Saying representation matters and actually securing that representation are two very different things. In fact, this disconnect between promised inclusivity and the day-to-day exclusive reality is a pervasive problem for organisations. It’s time to put wheels on the ground and move from talk to tactics.
Here are six ways you can start making your hiring process more inclusive.
1. Write more inclusive job descriptions
Inclusivity starts at your first interaction with a candidate—the job description. The way you describe the ideal candidate, job responsibilities, and company culture all contribute to who you attract. For example, ensure you’re using gender-inclusive language in both the job title and description. You can also revisit your degree requirements, removing them where they’re not necessary, to include qualified candidates regardless of educational background.
2. Ask for employee referrals
Encourage hiring managers to leverage candidate referrals from members of your employee resource groups (ERGs). Often, the best candidates come from employee referrals because a layer of trust is established at the get-go. Asking members of your ERGs to spread the word about an open position is a great way to expand and diversify your candidate pool.
3. Train leaders on how to avoid unconscious bias
One of the most challenging obstacles to inclusivity during recruitment is unconscious bias. While a recruiter, HR leader, or hiring manager may not intentionally discriminate against a candidate in the interview or the selection process, unconscious bias is harder to detect. And therefore, it’s harder to avoid.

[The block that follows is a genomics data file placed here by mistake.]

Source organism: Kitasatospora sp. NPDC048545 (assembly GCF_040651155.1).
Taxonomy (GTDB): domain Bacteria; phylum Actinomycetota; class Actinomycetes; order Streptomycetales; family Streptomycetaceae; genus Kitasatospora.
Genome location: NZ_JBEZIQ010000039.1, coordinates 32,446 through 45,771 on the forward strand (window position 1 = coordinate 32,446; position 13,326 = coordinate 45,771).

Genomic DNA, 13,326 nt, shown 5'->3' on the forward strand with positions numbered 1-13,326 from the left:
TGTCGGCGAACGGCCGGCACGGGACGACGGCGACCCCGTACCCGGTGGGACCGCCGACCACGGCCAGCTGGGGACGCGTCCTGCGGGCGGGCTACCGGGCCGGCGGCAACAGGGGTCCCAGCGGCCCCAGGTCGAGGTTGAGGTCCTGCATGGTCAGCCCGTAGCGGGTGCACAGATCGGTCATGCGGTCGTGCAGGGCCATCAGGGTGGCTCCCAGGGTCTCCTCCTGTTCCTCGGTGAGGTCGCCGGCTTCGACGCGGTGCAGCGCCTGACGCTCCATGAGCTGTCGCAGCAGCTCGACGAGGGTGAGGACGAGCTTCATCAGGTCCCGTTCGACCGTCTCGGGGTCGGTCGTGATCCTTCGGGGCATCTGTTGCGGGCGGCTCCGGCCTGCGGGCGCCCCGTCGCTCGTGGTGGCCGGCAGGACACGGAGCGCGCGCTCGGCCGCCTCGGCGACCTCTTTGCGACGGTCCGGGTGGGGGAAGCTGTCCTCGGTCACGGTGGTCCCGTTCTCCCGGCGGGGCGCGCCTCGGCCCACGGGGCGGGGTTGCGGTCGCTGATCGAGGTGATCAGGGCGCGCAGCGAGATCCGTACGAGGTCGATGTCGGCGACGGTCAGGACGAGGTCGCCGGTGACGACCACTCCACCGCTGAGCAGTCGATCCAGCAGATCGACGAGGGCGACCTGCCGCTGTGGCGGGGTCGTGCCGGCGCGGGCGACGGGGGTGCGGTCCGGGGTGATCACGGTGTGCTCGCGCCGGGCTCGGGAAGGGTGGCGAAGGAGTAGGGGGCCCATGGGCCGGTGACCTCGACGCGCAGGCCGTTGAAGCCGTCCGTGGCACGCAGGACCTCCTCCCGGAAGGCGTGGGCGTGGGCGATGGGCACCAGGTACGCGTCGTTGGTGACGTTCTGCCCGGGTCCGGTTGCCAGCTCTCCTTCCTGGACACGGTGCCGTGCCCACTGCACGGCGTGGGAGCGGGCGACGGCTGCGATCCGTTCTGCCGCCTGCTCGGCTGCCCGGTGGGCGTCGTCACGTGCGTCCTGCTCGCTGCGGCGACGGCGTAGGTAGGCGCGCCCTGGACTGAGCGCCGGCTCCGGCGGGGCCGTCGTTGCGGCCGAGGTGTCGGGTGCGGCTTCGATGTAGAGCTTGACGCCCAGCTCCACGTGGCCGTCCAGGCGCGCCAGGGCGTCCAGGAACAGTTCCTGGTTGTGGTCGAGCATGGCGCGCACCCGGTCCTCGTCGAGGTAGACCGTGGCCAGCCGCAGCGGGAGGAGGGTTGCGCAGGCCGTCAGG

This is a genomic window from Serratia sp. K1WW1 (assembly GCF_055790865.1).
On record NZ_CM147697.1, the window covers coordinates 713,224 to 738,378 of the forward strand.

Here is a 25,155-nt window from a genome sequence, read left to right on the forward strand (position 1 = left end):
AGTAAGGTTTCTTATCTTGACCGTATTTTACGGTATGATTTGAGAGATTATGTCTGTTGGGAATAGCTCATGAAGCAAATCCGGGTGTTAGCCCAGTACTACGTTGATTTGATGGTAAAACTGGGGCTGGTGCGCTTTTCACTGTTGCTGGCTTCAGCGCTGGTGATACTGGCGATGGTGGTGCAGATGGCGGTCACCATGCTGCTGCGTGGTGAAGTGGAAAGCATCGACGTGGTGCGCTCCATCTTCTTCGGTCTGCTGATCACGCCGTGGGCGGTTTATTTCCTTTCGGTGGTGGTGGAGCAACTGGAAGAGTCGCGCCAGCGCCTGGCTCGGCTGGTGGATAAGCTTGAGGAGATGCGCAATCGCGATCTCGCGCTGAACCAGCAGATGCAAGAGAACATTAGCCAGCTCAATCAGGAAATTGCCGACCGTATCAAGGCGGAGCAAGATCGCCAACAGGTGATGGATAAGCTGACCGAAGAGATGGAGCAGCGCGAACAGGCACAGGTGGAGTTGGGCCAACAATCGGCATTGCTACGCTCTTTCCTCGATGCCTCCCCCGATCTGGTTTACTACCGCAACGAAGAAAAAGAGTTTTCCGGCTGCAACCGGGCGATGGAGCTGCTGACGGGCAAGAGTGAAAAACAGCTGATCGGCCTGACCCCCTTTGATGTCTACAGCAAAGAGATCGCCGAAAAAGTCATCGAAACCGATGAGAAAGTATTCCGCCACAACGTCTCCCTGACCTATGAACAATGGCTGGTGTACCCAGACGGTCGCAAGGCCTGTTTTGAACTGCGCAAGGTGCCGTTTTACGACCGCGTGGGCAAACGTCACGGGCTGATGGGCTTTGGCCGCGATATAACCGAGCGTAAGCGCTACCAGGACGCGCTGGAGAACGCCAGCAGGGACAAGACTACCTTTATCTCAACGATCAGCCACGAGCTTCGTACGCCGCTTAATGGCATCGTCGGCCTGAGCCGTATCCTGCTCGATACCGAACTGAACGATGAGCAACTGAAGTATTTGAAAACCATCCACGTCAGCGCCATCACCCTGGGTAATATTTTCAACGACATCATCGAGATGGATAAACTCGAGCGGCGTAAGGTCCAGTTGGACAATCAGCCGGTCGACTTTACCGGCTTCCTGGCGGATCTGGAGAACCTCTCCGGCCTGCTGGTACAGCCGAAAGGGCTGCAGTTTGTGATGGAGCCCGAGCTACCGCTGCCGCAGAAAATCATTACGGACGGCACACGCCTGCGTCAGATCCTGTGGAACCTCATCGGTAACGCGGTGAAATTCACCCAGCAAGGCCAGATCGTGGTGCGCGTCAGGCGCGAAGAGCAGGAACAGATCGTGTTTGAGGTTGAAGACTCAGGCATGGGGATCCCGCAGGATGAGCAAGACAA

If you want to make your hiring process inclusive, start with unconscious bias training. The more leaders across your organisation are aware of the thinking and pitfalls of unconscious bias, the more likely they can notice it themselves. A helpful way to ensure long-term compliance with diverse hiring best practices is to make inclusive hiring a mandatory training session that repeats annually for team leaders and managers.
4. Talk about your DEI efforts on your career page
Whether it’s your job application portal or an extension of your “About us” webpage, your career page is central to maintaining an inclusive hiring process. The career page is an excellent place to describe some of your company’s DEI activities and how you’re keeping inclusivity top-of-mind, especially for new hires.
Another way to ensure an inclusive atmosphere from the get-go is to diversify the employee images you post on your website. Pictures like formal team photos or candid photos from social events can showcase the diversity of your staff. If you don’t show your diverse employee base, candidates might feel discouraged from applying before they begin. For instance, if you only show photos of men on your career page, applicants who identify as non-male will feel less inclined to join what seems to be a male-dominated culture.